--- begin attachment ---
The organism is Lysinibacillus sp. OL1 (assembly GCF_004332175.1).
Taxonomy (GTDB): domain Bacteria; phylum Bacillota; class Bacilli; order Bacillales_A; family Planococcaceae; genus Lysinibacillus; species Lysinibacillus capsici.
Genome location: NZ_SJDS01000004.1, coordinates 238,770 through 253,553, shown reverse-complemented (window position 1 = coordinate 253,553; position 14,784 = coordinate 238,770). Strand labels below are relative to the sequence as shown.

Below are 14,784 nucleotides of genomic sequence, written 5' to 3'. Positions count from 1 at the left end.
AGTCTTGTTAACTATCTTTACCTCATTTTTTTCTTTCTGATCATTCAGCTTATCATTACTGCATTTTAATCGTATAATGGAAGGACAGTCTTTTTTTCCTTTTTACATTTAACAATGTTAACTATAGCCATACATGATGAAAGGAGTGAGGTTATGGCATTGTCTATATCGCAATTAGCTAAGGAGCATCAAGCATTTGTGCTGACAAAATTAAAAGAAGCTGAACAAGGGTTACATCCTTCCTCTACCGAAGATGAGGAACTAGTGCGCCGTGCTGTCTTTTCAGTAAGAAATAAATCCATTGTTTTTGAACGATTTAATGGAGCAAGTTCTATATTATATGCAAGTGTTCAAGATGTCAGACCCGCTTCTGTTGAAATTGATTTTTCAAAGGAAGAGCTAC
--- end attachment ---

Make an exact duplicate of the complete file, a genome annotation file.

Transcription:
The organism is Lysinibacillus sp. OL1 (assembly GCF_004332175.1).
Taxonomy (GTDB): domain Bacteria; phylum Bacillota; class Bacilli; order Bacillales_A; family Planococcaceae; genus Lysinibacillus; species Lysinibacillus capsici.
Genome location: NZ_SJDS01000004.1, coordinates 238,770 through 253,553, shown reverse-complemented (window position 1 = coordinate 253,553; position 14,784 = coordinate 238,770). Strand labels below are relative to the sequence as shown.

Below are 14,784 nucleotides of genomic sequence, written 5' to 3'. Positions count from 1 at the left end.
AGTCTTGTTAACTATCTTTACCTCATTTTTTTCTTTCTGATCATTCAGCTTATCATTACTGCATTTTAATCGTATAATGGAAGGACAGTCTTTTTTTCCTTTTTACATTTAACAATGTTAACTATAGCCATACATGATGAAAGGAGTGAGGTTATGGCATTGTCTATATCGCAATTAGCTAAGGAGCATCAAGCATTTGTGCTGACAAAATTAAAAGAAGCTGAACAAGGGTTACATCCTTCCTCTACCGAAGATGAGGAACTAGTGCGCCGTGCTGTCTTTTCAGTAAGAAATAAATCCATTGTTTTTGAACGATTTAATGGAGCAAGTTCTATATTATATGCAAGTGTTCAAGATGTCAGACCCGCTTCTGTTGAAATTGATTTTTCAAAGGAAGAGCTAC